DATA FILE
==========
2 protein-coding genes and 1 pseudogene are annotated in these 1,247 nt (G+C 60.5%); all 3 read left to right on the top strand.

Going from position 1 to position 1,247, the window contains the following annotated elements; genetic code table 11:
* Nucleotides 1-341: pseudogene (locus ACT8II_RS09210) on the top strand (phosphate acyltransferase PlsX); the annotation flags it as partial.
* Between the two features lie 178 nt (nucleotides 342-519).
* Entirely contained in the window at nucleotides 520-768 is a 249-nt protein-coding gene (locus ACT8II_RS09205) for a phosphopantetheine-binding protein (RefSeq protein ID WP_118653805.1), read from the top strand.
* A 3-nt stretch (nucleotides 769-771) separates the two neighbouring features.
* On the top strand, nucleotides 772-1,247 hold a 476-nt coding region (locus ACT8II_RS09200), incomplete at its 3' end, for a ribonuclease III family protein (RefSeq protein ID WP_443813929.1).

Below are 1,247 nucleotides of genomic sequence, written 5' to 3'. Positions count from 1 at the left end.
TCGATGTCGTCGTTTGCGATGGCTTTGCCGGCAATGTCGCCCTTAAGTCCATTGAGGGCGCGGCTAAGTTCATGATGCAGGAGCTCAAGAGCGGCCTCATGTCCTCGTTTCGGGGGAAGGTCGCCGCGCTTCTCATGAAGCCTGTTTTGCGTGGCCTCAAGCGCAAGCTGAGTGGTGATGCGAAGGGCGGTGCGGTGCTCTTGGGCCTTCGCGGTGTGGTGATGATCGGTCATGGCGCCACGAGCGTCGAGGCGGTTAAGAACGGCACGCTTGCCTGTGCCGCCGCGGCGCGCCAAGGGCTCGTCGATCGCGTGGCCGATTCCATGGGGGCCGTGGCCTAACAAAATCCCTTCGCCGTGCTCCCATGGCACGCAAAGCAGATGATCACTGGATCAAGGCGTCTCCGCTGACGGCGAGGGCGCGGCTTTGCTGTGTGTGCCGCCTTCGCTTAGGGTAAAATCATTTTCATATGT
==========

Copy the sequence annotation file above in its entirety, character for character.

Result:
2 protein-coding genes and 1 pseudogene are annotated in these 1,247 nt (G+C 60.5%); all 3 read left to right on the top strand.

Going from position 1 to position 1,247, the window contains the following annotated elements; genetic code table 11:
* Nucleotides 1-341: pseudogene (locus ACT8II_RS09210) on the top strand (phosphate acyltransferase PlsX); the annotation flags it as partial.
* Between the two features lie 178 nt (nucleotides 342-519).
* Entirely contained in the window at nucleotides 520-768 is a 249-nt protein-coding gene (locus ACT8II_RS09205) for a phosphopantetheine-binding protein (RefSeq protein ID WP_118653805.1), read from the top strand.
* A 3-nt stretch (nucleotides 769-771) separates the two neighbouring features.
* On the top strand, nucleotides 772-1,247 hold a 476-nt coding region (locus ACT8II_RS09200), incomplete at its 3' end, for a ribonuclease III family protein (RefSeq protein ID WP_443813929.1).

Below are 1,247 nucleotides of genomic sequence, written 5' to 3'. Positions count from 1 at the left end.
TCGATGTCGTCGTTTGCGATGGCTTTGCCGGCAATGTCGCCCTTAAGTCCATTGAGGGCGCGGCTAAGTTCATGATGCAGGAGCTCAAGAGCGGCCTCATGTCCTCGTTTCGGGGGAAGGTCGCCGCGCTTCTCATGAAGCCTGTTTTGCGTGGCCTCAAGCGCAAGCTGAGTGGTGATGCGAAGGGCGGTGCGGTGCTCTTGGGCCTTCGCGGTGTGGTGATGATCGGTCATGGCGCCACGAGCGTCGAGGCGGTTAAGAACGGCACGCTTGCCTGTGCCGCCGCGGCGCGCCAAGGGCTCGTCGATCGCGTGGCCGATTCCATGGGGGCCGTGGCCTAACAAAATCCCTTCGCCGTGCTCCCATGGCACGCAAAGCAGATGATCACTGGATCAAGGCGTCTCCGCTGACGGCGAGGGCGCGGCTTTGCTGTGTGTGCCGCCTTCGCTTAGGGTAAAATCATTTTCATATGT